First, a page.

Queen Defender of the faith: Oliphant

Saturday, January 5, 2013

Oliphant

ShotVisionAudioIn Point
1Animated Film Australia Logo
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10:01:30
2Australian Biography GFX sequence
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3Archival Rocket launch10:01:46
4Archival Rocket launch10:01:50
5Archival fighter planes taking off10:01:51
6Archival Rocket launch10:01:52
7Archival explosion10:01:52
8Archival Mushroom cloud10:01:54
9Archival Mushroom cloud10:01:55
10OliphantOliphant sync: Life is such a wonderful phenomenon that I'd like to be thought of as somebody who cared.10:01:56
11Archival rocket launching10:02:03
12Archival rocket launching10:02:05
13Archival rocket launching underwater10:02:05
14Archival rocket launching10:02:06
15Oliphant
dissolve to
Oliphant sync: I wouldn't like somebody to dig up some dirt -- and there might be some dirt in my past -- that I'm unconscious of. Such as being concerned with the development of the nuclear weapon and I might be cursed for it. I, hate that idea, I don't want to be cursed by anybody.10:02:08
16Photo a young Oliphant
Tilt fades up Sir Marcus Oliphant Born 1901 Nuclear Physicist
10:02:30
17OliphantOliphant sync: When I was young, I was always fooling about in the shed at the back of the garden with bits of wire and bits of wood and one thing or another, making what my brothers called his raggedy baggedy engines. [laugh] And I always pottering about, with my hands. I loved doing things with my hands and one of my greatest memories is of my -- at my suggestion for a Christmas present -- I was given by my father a plane for planing wood, for smoothing wood, and it was the wrong sort of plane and I was so disappointed and I just had to pretend that it was, it was alright.10:02:37
18Photo Oliphant parentsOliphant v/o: My father was a civil servant, a very dignified almost Victorian person, very cultured man, very well read man, so was my mother,10:03:32
19Oliphant sync: but he was never -- except that he was very fond of walking and we went for very long walks, hundreds of miles, and carrying our swags and sleeping on the, in the open and -- he was very fond of that and that taught me a very great deal about nature which I've been aware of ever since. For instance, I remember once, we were walking along and it was a windy day and the trees were waving very much in the breeze, and I said isn't there a danger that they'll break in the wind and he said to me oh no son, no son, that's the way they take their exercise. [laugh]10:03:48
20Photo Oliphant fartherOliphant v/o: My father was a very religious man,10:04:36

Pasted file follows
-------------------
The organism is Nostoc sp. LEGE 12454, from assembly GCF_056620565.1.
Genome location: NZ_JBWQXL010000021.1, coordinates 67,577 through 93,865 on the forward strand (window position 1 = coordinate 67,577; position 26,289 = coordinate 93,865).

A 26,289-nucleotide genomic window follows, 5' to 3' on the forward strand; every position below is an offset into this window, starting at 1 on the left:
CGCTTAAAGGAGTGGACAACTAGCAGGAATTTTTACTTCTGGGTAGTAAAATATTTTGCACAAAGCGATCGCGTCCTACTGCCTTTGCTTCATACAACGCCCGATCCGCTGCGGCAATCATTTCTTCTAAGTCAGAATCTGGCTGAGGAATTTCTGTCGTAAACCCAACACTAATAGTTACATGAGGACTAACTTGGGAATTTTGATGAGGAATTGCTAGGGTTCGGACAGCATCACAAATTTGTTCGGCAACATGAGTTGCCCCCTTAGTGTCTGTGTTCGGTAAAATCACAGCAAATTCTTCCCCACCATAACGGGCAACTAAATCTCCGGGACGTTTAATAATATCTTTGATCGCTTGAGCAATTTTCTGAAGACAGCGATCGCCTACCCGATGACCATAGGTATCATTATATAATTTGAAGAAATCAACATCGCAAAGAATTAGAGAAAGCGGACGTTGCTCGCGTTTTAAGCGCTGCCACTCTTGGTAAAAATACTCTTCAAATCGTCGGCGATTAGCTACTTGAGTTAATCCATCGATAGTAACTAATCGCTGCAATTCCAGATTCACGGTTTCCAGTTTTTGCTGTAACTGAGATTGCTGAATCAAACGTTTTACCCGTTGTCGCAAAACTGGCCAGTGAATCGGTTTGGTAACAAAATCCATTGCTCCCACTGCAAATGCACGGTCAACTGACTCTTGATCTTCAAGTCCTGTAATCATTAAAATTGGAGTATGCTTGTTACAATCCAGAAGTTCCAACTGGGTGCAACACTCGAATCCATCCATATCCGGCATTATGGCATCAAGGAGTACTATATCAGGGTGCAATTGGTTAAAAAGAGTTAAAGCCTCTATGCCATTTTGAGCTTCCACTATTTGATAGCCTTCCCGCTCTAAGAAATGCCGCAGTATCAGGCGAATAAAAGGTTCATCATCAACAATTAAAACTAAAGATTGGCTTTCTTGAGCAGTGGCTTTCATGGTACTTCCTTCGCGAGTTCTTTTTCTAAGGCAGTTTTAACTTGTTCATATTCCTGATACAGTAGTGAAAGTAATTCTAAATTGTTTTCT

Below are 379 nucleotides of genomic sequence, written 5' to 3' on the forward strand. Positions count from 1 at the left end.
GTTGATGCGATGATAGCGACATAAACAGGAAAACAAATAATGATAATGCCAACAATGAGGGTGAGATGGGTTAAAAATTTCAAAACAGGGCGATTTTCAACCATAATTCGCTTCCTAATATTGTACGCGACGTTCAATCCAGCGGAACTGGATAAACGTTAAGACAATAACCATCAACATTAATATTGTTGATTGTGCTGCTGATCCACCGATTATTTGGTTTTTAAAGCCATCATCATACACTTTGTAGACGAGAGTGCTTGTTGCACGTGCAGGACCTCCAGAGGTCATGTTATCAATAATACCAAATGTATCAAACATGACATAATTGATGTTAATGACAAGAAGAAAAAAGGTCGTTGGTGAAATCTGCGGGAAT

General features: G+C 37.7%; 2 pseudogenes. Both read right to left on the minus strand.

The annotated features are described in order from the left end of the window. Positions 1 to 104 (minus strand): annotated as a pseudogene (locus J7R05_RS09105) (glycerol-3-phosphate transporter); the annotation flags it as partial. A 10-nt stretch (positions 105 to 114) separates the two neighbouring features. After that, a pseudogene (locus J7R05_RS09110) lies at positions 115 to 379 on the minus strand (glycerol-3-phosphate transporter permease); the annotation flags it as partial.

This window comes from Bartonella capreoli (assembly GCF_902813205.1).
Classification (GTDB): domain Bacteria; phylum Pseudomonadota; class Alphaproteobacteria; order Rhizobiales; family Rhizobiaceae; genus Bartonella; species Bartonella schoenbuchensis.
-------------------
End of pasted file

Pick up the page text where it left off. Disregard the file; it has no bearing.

21OliphantOliphant sync: and I grew up to be an, oh, a choir boy at the church and then an altar boy, altar server, and that continued until I went to university.10:04:41
22Photo RutherfordOliphant v/o: Now in 1925, Rutherford, who was the head of the Cavendish Laboratory in Cambridge,10:04:56
23OliphantOliphant sync: he visited his old mother. He was a New Zealander you see and he went to New Zealand to visit his old mother and of course in those days one travelled by ship and when the ship called in at Adelaide, Rutherford came up to the University and gave a lecture, and he talked about what was going on in the Cavendish Laboratory, and the sort of things that were happening and the people who were working there and he was so generous in his giving his praise to the people who were his students who worked with him and doing the jobs, that I thought to myself then, that's the man I want to work with. So from then on my efforts were directed towards trying to get a scholarship to go to Cambridge, which I managed in 1927.10:05:05
24Archival people on side of portOliphant v/o: It took seven10:06:00
25Archival Shipweeks from Adelaide to Liverpool10:06:02
26Archival Wheels of steam engineand then took the boat train to London, and in London10:06:06
27OliphantOliphant sync: Rose, my wife, had relatives with whom we, stayed for a day or two while I got, while we got our bearings and I went down to Cambridge and explored the situation a bit. Got myself enrolled in Trinity College, and went and saw Rutherford, who was very kind to me. And he -- it was rather amusing -- he said to me, now he said, go round, after he had a talk to me as to what I wanted to do and so on, go round and talk to some of the boys, and I said the boys? Who do you mean? He said, all, go down the basement, talk to J. J. Thompson, J. J. Thompson was the man who discovered the electron and was Rutherford's teacher, he was still working down the basement. And you'll find Astn the mass spectrograph man next door and then he gave one to two other names that to me were just sort of text book names and I went, made this round with great trepidation, but found everybody very kind and helpful10:06:12